Nebraska Trip Part I: Greater Prairie-chickens

By Joe Sebastiani, Members Program Team Leader:

Last week, I led the annual Delaware Nature Society trip with 5 great participants to Nebraska to see the Sandhill Crane migration on the Platte River as well as to catch other highlights of local wildlife.  This year, our trip began at the Calamus Outfitters near Burwell, Nebraska.  Calamus Outfitters is located in the Sandhills region of the state.  This 20,000 square-mile area is the largest sand-dune formation in the western hemisphere.  The sand-dunes are stabilized by prairie grass and wildflowers, making it one of the last great grassland ecosystems of America.

We had finally arrived at one of my favorite places...Calamus Outfitters in the Nebraska Sandhill region.
We had finally arrived at one of my favorite places...Calamus Outfitters in the Nebraska Sandhill region.

Calamus Outfitters is a 12,000-acre cattle ranch that also offers tours in the spring to see Greater Prairie-chicken and Sharp-tailed Grouse on their display ground (lek).  They have facilities for overnight stays, and they feed you very, very well.  The Switzer family, who run the operation, are wonderfully hospitable and very enjoyable…happily explaining their way of life and the operation of the ranch.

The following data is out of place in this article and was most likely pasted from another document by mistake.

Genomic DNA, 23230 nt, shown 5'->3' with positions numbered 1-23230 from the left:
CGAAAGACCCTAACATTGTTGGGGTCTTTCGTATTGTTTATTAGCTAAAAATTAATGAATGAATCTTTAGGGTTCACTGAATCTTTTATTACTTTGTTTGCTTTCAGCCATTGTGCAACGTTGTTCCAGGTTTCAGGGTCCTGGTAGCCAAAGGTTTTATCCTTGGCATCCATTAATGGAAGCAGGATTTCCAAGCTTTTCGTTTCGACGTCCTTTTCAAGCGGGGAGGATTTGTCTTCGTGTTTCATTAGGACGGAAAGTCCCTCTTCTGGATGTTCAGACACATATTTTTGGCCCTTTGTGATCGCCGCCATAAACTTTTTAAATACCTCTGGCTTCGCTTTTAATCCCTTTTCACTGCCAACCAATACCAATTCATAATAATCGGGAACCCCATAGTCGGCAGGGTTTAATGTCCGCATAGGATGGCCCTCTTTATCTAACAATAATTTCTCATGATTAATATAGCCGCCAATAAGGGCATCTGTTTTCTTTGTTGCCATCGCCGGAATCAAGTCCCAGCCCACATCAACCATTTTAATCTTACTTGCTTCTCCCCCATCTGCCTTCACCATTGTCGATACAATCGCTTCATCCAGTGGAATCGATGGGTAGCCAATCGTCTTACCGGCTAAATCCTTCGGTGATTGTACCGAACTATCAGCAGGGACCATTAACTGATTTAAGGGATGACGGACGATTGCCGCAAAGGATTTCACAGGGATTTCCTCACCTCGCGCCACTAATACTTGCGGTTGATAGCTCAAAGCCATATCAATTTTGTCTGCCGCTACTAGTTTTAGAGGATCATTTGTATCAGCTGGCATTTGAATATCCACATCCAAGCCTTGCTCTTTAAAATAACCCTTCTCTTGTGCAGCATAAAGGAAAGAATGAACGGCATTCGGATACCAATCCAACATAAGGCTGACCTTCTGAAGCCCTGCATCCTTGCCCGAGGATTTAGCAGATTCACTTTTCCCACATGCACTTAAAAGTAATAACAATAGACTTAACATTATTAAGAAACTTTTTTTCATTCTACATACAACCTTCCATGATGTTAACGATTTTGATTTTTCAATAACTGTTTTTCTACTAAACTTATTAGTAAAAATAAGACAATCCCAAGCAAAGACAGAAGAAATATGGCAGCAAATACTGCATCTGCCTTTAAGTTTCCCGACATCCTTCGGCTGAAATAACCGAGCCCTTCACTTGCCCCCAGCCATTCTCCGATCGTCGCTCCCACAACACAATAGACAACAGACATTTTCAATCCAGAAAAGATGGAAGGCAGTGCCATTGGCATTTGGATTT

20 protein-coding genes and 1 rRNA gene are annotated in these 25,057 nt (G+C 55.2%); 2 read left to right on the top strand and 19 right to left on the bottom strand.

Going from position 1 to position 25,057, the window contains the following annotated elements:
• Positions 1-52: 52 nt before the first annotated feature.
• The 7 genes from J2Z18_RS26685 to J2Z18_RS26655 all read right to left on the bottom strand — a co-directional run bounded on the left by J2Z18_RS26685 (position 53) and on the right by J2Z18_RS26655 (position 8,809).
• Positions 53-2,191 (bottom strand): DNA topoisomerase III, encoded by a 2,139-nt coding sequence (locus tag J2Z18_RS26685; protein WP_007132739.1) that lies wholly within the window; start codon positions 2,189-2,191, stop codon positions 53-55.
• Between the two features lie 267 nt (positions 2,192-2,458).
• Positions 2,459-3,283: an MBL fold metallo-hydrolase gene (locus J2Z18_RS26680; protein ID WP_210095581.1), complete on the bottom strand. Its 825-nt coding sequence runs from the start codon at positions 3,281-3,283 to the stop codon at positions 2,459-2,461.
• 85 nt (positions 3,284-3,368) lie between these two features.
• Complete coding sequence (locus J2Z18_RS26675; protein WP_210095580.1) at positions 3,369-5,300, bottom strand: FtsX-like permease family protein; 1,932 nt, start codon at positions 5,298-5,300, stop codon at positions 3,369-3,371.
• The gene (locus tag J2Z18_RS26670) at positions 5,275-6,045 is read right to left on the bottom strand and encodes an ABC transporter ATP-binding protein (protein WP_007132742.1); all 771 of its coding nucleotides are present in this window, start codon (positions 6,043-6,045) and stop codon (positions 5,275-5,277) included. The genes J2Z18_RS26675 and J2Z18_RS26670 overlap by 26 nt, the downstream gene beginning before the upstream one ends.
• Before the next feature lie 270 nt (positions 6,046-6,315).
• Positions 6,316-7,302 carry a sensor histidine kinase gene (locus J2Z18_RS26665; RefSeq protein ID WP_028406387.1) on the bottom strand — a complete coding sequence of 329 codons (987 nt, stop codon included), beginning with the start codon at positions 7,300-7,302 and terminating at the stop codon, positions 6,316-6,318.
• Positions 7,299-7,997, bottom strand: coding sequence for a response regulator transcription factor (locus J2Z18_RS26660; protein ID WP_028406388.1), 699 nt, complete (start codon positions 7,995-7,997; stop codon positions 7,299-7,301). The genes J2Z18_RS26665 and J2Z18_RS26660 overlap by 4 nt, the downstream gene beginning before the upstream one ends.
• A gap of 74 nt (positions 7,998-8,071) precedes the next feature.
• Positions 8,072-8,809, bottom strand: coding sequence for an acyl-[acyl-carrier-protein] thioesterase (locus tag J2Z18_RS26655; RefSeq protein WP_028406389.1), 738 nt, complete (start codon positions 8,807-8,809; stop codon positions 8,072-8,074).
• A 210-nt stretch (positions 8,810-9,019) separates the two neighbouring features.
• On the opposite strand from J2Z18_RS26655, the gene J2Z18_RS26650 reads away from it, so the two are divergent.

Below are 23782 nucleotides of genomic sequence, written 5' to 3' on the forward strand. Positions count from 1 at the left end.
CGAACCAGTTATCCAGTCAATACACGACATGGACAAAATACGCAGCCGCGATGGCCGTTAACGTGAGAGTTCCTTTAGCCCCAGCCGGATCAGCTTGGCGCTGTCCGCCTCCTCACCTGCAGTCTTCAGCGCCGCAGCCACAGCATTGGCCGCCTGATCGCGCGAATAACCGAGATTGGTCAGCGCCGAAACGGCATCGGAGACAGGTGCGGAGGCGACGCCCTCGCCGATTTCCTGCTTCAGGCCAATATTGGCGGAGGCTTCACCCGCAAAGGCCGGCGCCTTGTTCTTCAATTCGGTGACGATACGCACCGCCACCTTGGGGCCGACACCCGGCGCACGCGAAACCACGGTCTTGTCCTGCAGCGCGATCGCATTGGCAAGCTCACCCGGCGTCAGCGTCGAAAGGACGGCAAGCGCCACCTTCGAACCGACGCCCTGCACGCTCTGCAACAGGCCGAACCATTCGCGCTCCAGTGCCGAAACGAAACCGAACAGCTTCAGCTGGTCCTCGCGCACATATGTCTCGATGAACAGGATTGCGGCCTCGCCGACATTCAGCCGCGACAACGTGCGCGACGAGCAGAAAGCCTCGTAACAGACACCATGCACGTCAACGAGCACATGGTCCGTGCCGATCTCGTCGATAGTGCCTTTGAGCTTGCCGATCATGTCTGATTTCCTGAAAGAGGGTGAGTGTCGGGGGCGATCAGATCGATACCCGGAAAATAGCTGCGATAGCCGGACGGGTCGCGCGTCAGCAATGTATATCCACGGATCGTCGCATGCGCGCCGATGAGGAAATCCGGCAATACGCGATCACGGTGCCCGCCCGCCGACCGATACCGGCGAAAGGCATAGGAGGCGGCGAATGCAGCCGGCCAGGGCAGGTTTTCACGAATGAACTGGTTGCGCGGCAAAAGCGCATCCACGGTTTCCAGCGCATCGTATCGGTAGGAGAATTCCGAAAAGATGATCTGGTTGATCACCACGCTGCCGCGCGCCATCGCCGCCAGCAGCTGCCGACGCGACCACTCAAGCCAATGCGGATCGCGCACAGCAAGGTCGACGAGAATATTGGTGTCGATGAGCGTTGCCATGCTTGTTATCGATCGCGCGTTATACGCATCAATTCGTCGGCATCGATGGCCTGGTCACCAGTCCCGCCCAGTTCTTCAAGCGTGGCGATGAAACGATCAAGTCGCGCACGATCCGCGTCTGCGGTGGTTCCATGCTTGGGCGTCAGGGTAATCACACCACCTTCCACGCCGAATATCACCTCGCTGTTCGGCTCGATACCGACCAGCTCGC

Sunset over the Sandhills on our first night at Calamus Outfitters.
Sunset over the Sandhills on our first night at Calamus Outfitters.

After some much needed rest, we woke early to view Greater Prairie-chickens on the lek.  Calamus Outfitters takes you to a blind in front of the displaying birds, which is a school bus parked on the prairie.  I call it a “Blus”.

A Greater Prairie-chicken hoots with it's bright orange throat sacs, feet from our blind.
A Greater Prairie-chicken hoots with it's bright orange throat sacs, feet from our Blus.

The display from the males is altogether comical, beautiful, haunting, and aggressive.  The strange sounds the birds make are bizarre, and their fighting, entertaining.  I picture the extinct Heath Hen from our area carrying out this ritual long ago in Delaware, and think about how different it must have been when this bird lived in our state.  The Sandhills area of Nebraska is a stronghold for this declining species, and it was great to know that places like this still exist.  We enjoyed every minute of it, cold hands and all.

To see a short video of the Greater Prairie-chickens displaying in front of us, click here.

After the chicken show, we looked forward to a hearty Nebraska breakfast, and more birding around the ranch and Calamus Reservoir later that day.  Stay tuned for the next installment of the story of our trip…

Our group happily watching and photographing Greater Prairie-chickens from our "Blus", the school bus/observation blind.
Our group happily watching and photographing Greater Prairie-chickens from our “Blus”, the school bus/observation blind.

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